Developing countries such as India vehemently opposed any references to mitigation language saying rich nations were looking to push responsibility for their own emissions on to poor, small-scale farmers
Another hot topic at COP27 was agriculture and food systems. While some progress was made, the issue of mitigation remained a bone of contention. This was true for developing countries such as India, especially in the context of Koronivia Joint Work on Agriculture, a work programme established at COP23 in 2017, which looks at mitigation and adaptation in the agricultural sector to tackle climate change.
Initiatives launched at COP27
Forty-two countries pledged $8 billion to an initiative that looks to help farmers combat and adapt to climate change. This is double of what was pledged last year. The initiative, called the Agriculture Innovation Mission for Climate, was launched last year, and focuses primarily on agricultural technology, such as robotics and nanotechnology. Around $1 billion will be allocated to small-scale farmers in developing countries in order to ease their access to such technology.
Another initiative looked to eliminate deforestation because of the food industry. A total of 14 agricultural commodity companies, which produced palm oil, beef, cacao and soy, announced their plan to reduce the number of trees felled. These companies include major players such as Cargill, Archer Daniels Midland and JBS. Critics, however, pointed out that the policy had too many loopholes and was not strict enough.
The UN launched a new climate finance initiative as well called the Food and Agriculture for Sustainable Transformation (FAST). The initiative aims to transform the quantity and quality of climate finance contributions towards agriculture and food systems by 2030.
Some progress on the Koronivia work programme
Member countries had their work cut out for them this year with regards to this work programme. A decision needed to be taken on how to operationalise the inputs received from the work programme last year. But a deadlock meant this had to be taken up at COP27, so pressure to deliver was high. While recommendations from this work programme have been included in the cover text, there was a lot of back-and-forth regarding the introduction of mitigation language in the text especially from India.
The country accused rich nations of not wanting to reduce their own emissions through lifestyle changes, and instead looking for cheaper solutions aimed at disrupting the traditional practices of poor, small-scale farmers. India called emissions arising from agriculture “survival emissions” and not luxury emissions as seen in richer countries. India did not succeed in removing the mitigation language entirely, although negotiators did manage to get the language watered-down substantially and heavily caveated in the final text, bringing national and local circumstances into the frame as being key determinants of how climate action would be carried out within the agricultural sector.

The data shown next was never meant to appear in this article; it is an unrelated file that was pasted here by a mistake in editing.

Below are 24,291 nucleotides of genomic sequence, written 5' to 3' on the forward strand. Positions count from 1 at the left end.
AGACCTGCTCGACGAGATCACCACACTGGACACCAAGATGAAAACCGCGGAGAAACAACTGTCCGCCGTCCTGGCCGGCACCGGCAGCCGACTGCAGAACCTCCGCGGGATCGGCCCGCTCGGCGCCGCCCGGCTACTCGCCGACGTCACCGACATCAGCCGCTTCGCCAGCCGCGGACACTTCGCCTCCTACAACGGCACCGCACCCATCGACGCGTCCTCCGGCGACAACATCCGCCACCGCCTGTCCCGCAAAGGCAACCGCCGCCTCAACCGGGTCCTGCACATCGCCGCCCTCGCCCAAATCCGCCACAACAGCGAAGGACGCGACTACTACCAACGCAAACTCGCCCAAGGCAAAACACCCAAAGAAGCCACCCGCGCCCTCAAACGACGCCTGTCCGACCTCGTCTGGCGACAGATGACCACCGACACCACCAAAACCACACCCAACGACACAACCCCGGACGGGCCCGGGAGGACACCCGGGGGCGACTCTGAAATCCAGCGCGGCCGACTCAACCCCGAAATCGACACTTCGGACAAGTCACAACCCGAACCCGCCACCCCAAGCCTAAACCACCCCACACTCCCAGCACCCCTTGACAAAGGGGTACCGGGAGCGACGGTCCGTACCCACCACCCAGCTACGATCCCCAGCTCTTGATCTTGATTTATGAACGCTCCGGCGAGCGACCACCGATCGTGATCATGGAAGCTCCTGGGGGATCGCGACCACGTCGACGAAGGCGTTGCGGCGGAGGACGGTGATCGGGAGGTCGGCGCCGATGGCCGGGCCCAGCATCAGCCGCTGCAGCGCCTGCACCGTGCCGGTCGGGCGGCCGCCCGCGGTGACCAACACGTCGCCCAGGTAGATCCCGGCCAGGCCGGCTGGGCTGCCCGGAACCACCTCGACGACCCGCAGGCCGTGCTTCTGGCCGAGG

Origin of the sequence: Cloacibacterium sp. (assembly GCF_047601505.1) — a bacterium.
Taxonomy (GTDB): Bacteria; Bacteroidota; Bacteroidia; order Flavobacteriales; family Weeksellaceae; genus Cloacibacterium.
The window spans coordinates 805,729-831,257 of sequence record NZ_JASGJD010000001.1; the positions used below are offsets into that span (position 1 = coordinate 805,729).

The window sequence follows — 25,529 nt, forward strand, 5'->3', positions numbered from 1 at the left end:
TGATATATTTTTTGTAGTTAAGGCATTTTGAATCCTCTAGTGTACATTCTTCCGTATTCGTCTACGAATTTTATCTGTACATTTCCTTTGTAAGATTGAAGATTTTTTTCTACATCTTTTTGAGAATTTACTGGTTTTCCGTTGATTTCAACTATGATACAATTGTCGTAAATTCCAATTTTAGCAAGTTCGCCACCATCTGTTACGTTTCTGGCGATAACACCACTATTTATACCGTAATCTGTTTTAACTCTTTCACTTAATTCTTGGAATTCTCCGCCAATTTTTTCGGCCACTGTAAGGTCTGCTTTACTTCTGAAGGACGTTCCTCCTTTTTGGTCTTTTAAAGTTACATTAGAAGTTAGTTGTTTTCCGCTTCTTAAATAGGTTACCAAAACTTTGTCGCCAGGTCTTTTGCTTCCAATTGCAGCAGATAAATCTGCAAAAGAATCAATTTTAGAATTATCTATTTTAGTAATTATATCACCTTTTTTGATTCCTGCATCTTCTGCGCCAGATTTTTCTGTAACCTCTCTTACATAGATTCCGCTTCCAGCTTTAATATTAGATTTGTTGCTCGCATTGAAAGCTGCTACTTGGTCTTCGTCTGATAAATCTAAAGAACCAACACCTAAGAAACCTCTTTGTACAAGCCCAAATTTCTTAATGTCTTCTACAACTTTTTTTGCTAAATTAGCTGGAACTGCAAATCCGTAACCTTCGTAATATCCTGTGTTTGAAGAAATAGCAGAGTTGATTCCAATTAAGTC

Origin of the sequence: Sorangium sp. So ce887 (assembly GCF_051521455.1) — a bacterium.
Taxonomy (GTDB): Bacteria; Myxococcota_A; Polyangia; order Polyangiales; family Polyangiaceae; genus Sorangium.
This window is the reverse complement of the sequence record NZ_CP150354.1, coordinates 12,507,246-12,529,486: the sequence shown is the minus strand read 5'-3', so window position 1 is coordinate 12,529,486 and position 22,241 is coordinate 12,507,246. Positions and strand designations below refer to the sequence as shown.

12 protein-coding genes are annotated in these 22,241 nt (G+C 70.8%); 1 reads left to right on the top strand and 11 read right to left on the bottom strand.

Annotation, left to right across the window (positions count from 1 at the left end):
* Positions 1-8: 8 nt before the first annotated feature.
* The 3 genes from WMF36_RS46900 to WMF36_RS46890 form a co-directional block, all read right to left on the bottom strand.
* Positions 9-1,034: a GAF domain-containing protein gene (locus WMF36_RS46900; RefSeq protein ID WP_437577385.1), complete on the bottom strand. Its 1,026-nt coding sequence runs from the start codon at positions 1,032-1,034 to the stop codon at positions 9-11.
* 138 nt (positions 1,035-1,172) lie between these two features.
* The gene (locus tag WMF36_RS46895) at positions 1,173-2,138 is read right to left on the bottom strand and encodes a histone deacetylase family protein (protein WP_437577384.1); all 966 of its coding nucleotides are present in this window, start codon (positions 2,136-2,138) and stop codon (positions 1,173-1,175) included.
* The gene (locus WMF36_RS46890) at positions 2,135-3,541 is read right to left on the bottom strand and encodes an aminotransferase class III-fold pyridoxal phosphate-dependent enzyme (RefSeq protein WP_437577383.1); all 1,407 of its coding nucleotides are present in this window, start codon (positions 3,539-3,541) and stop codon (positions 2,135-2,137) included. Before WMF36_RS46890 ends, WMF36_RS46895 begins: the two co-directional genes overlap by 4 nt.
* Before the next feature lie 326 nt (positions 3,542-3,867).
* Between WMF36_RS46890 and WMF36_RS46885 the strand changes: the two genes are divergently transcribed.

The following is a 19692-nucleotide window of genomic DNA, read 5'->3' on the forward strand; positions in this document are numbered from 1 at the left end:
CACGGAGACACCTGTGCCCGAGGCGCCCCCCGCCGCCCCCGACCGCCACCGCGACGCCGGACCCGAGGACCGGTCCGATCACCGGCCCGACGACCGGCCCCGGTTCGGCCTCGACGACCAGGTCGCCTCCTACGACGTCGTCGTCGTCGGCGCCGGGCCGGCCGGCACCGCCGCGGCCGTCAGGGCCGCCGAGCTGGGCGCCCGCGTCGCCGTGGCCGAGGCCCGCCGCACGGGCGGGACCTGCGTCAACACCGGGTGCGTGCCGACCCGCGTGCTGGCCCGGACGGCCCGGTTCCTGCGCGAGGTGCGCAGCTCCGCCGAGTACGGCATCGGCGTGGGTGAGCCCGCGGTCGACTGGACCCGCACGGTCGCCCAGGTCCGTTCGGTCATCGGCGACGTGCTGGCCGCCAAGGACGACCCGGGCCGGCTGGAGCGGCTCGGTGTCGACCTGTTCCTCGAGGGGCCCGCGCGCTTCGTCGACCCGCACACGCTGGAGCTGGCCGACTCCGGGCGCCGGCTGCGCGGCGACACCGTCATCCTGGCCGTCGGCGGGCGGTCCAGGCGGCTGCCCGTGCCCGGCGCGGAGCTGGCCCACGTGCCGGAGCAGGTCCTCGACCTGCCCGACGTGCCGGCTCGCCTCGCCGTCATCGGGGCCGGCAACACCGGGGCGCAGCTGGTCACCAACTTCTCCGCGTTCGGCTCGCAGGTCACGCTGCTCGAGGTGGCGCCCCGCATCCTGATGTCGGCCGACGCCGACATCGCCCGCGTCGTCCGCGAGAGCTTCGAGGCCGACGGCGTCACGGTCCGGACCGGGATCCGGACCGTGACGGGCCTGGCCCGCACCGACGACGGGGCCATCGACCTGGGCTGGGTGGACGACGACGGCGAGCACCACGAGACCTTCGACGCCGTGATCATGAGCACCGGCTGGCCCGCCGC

The final text adopted on agriculture now includes a few mentions of terms that could be interpreted as being aligned with mitigation outcomes such as “sustainable agriculture” and “climate action” as well as one direct reference to mitigation. The decision landed in COP27 details yet another four-year work programme— the Sharm el-Sheikh joint work on implementation of climate action on agriculture and food security, which is tasked with figuring out how to update and operationalise the information that has thus far been gathered on the climate impacts of agriculture and reducing the contributions of the sector toward future climate change. In his closing speech at COP27, India’s environment minister Bhupendra Yadav once again reiterated the country’s stand on mitigation in agriculture. “We note that we are establishing a 4-year work program on climate action in agriculture and food security. Agriculture, the mainstay of livelihoods of millions of smallholder farmers, will be hard hit from climate change. So, we should not burden them with mitigation responsibilities,” he said.
But developed countries, particularly the US and the UK, fought hard to get mitigation-centric language included in the text. The US, in particular, showed scant regard for millions of farmers worldwide struggling to cope with worsening extreme weather and slow-onset climate impacts. In closed room consultations, negotiators from the world’s largest historical emitter allegedly even went as far as stating that they view climate action in agriculture as primarily an issue of mitigation and not adaptation, according to a delegate from the G77+China bloc involved in negotiations on the agriculture work programme. Interestingly though, neither the US, nor the UK would have any decision that addressed the wastefulness of food systems or consumption patterns.